Students have read about Ronald Reagan's presidency. In this activity, students will research data, speeches, and historic events to evaluate the Reagan legacy.
Students will use information from The Presidents Web site to learn about the defining characteristics of the Reagan era. Students will read about Reagan's economic policy, his foreign policy, his legacy, and his presidential record. Students will also view photos and review a speech from his presidency. Students will then answer four questions and apply this information by presenting a brief speech summarizing the Reagan legacy.
- Students will describe the defining characteristics of the Reagan era.
- Students will be able to use this knowledge to present a brief speech that summarizes the Reagan legacy.
Student Activity Answers
- Reagan's economic policy was based on supply-side economicsthe theory that tax reductions would stimulate economic recovery. The economic program called for substantial reductions in government assistance programs and services. Reagan's theory was that the wealth created by increased business activity would "trickle down" to those in need. Eventually his program decreased inflation, increased employment, and expanded the economy. During his administration, 118 million new jobs were created, and trade with foreign countries increased. However, the gap between the rich and the poor widened as more people fell below the poverty level, and many blue-collar workers saw their jobs go to overseas workers. Some attributed the 1987 stock market crash to Reaganomics.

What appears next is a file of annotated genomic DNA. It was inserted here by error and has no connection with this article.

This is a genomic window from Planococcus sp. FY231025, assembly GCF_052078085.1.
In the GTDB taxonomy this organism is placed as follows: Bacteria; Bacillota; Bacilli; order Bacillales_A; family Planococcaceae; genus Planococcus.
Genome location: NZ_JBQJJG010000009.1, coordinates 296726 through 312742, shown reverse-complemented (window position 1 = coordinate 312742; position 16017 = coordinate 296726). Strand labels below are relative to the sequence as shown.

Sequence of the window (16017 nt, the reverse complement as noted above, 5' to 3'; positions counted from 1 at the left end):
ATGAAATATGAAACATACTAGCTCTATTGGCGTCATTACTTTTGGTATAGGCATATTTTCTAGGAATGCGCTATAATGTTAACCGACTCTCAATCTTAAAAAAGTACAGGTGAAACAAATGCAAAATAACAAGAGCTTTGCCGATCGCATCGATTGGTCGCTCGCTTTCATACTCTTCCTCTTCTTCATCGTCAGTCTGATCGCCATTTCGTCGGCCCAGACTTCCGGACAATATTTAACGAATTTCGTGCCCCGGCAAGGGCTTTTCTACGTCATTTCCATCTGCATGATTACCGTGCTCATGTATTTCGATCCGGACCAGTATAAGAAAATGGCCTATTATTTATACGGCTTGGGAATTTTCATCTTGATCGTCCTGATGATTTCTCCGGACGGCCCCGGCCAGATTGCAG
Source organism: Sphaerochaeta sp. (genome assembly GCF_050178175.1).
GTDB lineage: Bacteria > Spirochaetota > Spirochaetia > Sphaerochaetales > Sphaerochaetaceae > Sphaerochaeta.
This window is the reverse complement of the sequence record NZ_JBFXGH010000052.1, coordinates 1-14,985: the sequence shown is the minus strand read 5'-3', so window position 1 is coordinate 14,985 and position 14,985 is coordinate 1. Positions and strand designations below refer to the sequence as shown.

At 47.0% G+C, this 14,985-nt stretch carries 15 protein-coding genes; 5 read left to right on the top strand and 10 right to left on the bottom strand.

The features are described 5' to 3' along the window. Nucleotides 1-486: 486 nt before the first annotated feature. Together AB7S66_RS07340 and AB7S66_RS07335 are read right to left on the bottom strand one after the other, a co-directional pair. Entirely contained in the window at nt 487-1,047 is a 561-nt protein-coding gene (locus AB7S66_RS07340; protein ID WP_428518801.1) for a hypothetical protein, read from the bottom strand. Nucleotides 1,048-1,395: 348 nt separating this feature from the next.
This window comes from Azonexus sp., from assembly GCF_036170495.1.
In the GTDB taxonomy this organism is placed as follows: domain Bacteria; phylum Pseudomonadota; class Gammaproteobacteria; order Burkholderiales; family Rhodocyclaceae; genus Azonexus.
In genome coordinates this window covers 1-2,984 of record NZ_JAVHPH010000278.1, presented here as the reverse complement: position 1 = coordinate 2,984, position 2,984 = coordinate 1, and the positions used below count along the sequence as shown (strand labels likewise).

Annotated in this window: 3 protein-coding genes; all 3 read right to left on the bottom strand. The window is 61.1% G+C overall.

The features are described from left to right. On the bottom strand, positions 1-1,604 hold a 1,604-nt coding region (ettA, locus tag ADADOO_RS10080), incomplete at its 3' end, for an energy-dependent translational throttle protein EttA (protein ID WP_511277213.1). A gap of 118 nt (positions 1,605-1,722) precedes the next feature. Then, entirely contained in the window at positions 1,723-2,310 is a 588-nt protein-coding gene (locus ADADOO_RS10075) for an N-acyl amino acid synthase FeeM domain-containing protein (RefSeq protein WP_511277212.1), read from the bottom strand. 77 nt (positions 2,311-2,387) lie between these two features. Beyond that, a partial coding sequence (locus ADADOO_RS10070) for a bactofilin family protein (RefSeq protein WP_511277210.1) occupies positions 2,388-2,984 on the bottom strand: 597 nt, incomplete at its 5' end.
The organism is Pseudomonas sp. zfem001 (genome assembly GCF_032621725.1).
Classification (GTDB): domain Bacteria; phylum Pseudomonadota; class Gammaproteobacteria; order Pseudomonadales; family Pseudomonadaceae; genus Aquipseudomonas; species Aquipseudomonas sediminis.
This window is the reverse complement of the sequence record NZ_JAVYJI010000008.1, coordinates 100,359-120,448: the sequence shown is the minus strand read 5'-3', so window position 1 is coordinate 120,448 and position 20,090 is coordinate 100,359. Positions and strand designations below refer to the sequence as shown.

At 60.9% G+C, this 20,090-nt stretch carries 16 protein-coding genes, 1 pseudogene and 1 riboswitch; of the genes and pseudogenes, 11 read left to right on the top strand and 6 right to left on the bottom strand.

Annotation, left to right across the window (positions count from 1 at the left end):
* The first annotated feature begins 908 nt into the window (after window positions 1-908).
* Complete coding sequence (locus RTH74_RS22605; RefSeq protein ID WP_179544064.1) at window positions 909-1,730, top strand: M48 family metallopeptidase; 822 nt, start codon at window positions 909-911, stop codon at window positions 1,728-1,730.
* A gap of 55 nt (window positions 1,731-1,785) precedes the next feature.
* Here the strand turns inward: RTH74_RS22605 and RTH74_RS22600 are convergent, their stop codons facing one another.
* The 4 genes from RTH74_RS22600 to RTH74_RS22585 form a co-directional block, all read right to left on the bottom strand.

- Fueled by tax cuts and record defense spending, the deficit rose to nearly $3 trillion.
- Upon taking office, Reagan characterized the Soviet Union as being committed to "the promotion of world revolution and a one-world Socialist or Communist state" that threatened free people everywhere. He believed that communism needed to be fought all over the world and later demonstrated this commitment by intervening in Angola, Afghanistan, and Central America.
- In both the Iran-contra scandal and Watergate, secret operations were being run out of the White House without public knowledge or congressional approval. Both involved illegal diversions of funds, and both resulted in congressional hearings. Investigators in both cases asked, "What did the president know, and when did he know it?" In the end, though, Nixon was forced to resign from the presidency, while Reagan would not suffer permanent political damage.
- Students' speeches will vary.
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